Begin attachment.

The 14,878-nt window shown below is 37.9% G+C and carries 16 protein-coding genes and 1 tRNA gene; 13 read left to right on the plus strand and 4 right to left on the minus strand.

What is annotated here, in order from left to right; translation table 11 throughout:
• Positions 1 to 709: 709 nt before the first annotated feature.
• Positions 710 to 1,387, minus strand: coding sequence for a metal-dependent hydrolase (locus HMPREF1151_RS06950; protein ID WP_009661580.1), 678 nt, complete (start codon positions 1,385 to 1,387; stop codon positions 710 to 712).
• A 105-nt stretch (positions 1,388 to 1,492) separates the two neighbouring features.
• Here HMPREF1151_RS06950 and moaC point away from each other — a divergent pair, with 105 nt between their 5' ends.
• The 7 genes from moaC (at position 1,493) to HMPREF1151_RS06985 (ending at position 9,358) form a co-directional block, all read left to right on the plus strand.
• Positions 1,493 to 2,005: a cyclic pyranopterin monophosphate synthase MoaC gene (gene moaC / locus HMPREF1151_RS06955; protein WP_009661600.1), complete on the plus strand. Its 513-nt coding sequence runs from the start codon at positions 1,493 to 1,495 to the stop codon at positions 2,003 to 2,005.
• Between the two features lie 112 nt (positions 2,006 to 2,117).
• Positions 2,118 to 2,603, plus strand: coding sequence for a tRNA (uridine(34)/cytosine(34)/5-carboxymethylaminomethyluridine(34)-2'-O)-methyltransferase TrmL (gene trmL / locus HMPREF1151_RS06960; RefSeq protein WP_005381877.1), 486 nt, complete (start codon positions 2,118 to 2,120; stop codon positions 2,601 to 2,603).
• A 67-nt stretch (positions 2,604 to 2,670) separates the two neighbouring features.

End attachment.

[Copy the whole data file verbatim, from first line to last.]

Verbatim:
The 14,878-nt window shown below is 37.9% G+C and carries 16 protein-coding genes and 1 tRNA gene; 13 read left to right on the plus strand and 4 right to left on the minus strand.

What is annotated here, in order from left to right; translation table 11 throughout:
• Positions 1 to 709: 709 nt before the first annotated feature.
• Positions 710 to 1,387, minus strand: coding sequence for a metal-dependent hydrolase (locus HMPREF1151_RS06950; protein ID WP_009661580.1), 678 nt, complete (start codon positions 1,385 to 1,387; stop codon positions 710 to 712).
• A 105-nt stretch (positions 1,388 to 1,492) separates the two neighbouring features.
• Here HMPREF1151_RS06950 and moaC point away from each other — a divergent pair, with 105 nt between their 5' ends.
• The 7 genes from moaC (at position 1,493) to HMPREF1151_RS06985 (ending at position 9,358) form a co-directional block, all read left to right on the plus strand.
• Positions 1,493 to 2,005: a cyclic pyranopterin monophosphate synthase MoaC gene (gene moaC / locus HMPREF1151_RS06955; protein WP_009661600.1), complete on the plus strand. Its 513-nt coding sequence runs from the start codon at positions 1,493 to 1,495 to the stop codon at positions 2,003 to 2,005.
• Between the two features lie 112 nt (positions 2,006 to 2,117).
• Positions 2,118 to 2,603, plus strand: coding sequence for a tRNA (uridine(34)/cytosine(34)/5-carboxymethylaminomethyluridine(34)-2'-O)-methyltransferase TrmL (gene trmL / locus HMPREF1151_RS06960; RefSeq protein WP_005381877.1), 486 nt, complete (start codon positions 2,118 to 2,120; stop codon positions 2,601 to 2,603).
• A 67-nt stretch (positions 2,604 to 2,670) separates the two neighbouring features.